Public Disclosure of exploits

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    • #5182
      yatz
      Participant

      I subscribe to the Microsoft Security Response twitter feed, and they put out an announcement about a newly disclosed exploit in the Windows XP help center.

      Disclosure article: http://archives.neohapsis.com/archives/fulldisclosure/2010-06/0197.html

      Microsoft response: http://blogs.technet.com/b/msrc/archive/2010/06/10/windows-help-vulnerability-disclosure.aspx

      The first article at the bottom makes a case for public disclosure.

      The Microsoft response wholeheartedly condemns the public disclosure.

      So I put it to you: your opinion on public disclosure of new exploits?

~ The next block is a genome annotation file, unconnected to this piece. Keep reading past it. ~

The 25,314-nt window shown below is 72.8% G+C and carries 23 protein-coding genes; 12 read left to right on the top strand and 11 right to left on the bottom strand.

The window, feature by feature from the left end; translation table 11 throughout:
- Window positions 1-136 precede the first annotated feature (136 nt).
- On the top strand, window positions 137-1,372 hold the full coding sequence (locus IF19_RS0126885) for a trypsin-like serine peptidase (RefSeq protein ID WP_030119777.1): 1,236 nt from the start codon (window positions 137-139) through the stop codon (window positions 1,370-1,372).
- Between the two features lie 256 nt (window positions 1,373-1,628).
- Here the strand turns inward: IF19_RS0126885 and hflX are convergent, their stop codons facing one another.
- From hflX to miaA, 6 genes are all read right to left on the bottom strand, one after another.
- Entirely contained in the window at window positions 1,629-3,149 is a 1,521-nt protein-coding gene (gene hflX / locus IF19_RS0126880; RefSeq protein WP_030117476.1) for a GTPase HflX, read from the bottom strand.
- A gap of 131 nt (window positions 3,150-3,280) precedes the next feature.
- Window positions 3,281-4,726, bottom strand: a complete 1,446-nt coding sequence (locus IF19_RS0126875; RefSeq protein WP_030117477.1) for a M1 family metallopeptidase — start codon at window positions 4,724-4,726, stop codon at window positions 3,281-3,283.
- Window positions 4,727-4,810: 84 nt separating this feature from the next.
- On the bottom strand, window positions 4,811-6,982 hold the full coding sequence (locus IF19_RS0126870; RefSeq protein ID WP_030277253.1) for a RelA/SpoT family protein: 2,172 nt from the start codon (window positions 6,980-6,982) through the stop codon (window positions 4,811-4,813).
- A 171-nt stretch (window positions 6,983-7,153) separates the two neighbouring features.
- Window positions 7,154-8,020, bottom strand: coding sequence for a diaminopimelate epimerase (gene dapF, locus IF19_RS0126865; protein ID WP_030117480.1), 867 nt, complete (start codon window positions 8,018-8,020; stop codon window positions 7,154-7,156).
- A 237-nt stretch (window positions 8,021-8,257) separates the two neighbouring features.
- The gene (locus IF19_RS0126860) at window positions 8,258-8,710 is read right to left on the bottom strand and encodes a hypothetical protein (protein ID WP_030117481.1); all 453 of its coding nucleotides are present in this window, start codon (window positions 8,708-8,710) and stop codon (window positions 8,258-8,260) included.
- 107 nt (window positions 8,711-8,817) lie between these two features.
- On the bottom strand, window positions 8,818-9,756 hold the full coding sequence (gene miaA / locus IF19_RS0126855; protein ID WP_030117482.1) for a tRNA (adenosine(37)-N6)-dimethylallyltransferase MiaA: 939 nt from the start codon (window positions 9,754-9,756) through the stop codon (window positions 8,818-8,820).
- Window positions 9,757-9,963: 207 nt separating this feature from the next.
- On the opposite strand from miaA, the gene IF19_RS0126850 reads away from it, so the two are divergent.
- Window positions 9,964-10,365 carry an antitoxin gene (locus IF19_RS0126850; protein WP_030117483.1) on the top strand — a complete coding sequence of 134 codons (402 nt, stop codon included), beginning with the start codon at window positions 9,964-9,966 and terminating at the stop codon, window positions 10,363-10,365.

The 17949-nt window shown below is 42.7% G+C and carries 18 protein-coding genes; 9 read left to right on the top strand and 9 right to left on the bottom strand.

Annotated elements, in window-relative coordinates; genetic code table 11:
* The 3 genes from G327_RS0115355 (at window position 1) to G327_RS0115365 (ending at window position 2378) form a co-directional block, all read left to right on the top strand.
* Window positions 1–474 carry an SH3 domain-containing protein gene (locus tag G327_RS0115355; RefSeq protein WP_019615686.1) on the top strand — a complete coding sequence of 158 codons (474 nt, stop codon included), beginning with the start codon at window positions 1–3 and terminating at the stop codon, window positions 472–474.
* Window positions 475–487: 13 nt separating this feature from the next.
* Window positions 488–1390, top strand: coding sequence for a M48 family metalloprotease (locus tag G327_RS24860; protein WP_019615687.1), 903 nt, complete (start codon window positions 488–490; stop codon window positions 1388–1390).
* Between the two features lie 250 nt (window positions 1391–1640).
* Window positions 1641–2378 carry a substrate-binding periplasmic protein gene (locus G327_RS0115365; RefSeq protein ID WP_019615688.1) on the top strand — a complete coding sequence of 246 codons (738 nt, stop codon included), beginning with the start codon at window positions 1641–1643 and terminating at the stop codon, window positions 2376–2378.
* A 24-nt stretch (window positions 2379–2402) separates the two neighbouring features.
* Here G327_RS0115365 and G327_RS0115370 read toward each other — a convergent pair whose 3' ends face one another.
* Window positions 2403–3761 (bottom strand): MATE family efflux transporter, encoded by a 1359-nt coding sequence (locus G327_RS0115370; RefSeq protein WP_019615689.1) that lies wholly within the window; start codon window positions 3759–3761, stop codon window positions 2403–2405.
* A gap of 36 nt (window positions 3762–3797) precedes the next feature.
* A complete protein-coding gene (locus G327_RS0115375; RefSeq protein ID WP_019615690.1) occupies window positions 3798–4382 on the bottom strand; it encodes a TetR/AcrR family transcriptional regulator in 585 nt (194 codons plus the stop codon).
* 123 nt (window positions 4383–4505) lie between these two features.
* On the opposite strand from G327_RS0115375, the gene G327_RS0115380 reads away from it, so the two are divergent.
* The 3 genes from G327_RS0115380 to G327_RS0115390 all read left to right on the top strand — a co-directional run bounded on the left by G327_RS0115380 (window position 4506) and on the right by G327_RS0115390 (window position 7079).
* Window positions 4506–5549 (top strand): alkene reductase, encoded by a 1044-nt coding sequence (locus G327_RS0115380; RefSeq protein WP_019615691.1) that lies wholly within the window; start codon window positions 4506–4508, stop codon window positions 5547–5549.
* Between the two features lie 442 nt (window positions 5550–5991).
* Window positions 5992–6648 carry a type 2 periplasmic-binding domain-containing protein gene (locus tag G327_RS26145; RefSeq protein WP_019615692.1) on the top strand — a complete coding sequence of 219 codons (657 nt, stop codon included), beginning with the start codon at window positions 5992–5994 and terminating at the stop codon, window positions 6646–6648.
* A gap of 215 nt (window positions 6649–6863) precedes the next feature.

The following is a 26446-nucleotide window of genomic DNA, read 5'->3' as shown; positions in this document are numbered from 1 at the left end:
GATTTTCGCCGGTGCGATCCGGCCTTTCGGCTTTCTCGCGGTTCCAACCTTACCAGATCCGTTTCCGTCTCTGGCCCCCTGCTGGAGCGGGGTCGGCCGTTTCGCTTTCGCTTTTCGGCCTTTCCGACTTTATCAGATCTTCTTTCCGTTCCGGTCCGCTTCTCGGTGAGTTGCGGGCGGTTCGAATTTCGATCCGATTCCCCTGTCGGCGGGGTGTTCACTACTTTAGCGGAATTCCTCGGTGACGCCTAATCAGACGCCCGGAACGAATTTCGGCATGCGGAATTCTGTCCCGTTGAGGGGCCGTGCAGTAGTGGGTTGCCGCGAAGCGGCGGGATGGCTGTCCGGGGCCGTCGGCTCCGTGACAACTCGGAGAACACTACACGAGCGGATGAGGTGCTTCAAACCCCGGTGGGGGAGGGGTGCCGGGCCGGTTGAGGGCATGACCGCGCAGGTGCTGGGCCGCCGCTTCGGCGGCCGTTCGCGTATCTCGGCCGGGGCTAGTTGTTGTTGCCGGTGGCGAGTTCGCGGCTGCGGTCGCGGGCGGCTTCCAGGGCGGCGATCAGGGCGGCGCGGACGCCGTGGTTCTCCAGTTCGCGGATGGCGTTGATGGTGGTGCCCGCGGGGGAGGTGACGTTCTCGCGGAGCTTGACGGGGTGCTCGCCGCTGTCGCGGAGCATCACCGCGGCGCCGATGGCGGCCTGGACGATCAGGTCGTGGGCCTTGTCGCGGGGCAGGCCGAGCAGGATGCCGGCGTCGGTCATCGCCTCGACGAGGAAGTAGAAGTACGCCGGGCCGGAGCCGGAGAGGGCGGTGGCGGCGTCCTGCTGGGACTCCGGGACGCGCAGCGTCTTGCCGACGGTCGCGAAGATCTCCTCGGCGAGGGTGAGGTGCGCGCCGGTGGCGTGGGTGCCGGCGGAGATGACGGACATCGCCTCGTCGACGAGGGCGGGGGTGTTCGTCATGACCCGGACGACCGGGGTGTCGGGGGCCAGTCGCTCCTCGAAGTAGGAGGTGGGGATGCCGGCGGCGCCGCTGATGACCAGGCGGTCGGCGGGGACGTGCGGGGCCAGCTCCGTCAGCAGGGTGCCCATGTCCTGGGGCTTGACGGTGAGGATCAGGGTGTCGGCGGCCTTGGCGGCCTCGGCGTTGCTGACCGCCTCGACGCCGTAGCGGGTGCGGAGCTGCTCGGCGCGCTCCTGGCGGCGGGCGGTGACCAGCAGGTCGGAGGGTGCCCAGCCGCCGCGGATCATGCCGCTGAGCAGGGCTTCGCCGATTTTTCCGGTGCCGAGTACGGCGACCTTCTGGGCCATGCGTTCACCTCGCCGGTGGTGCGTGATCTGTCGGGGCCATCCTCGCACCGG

• #32817
      UNIX
      Participant

      Most disclosure policies come with pros and cons – which one to choose has everyone to decide for oneself. I have written a short article about disclosure policies for the Hakin9 magazine – my English version of it should be available in the coming issue, if anyone is interested.

    • #32818
      sil
      Participant

      @yatz wrote:

      The Microsoft response wholeheartedly condemns the public disclosure.

      So I put it to you: your opinion on public disclosure of new exploits?

      “We must always think about things, and we must think about things as they are, not as they are said to be.” George Bernard Shaw

      Public disclosure has never been in the best interest of any vendor for a lot of reasons. Firstly, it can be quite costly for them to run around and mop up their mess. Secondly, it can be quite embarassing. Thirdly, its almost always more economical for them to play damage control “condemn the researcher” than to do the right thing.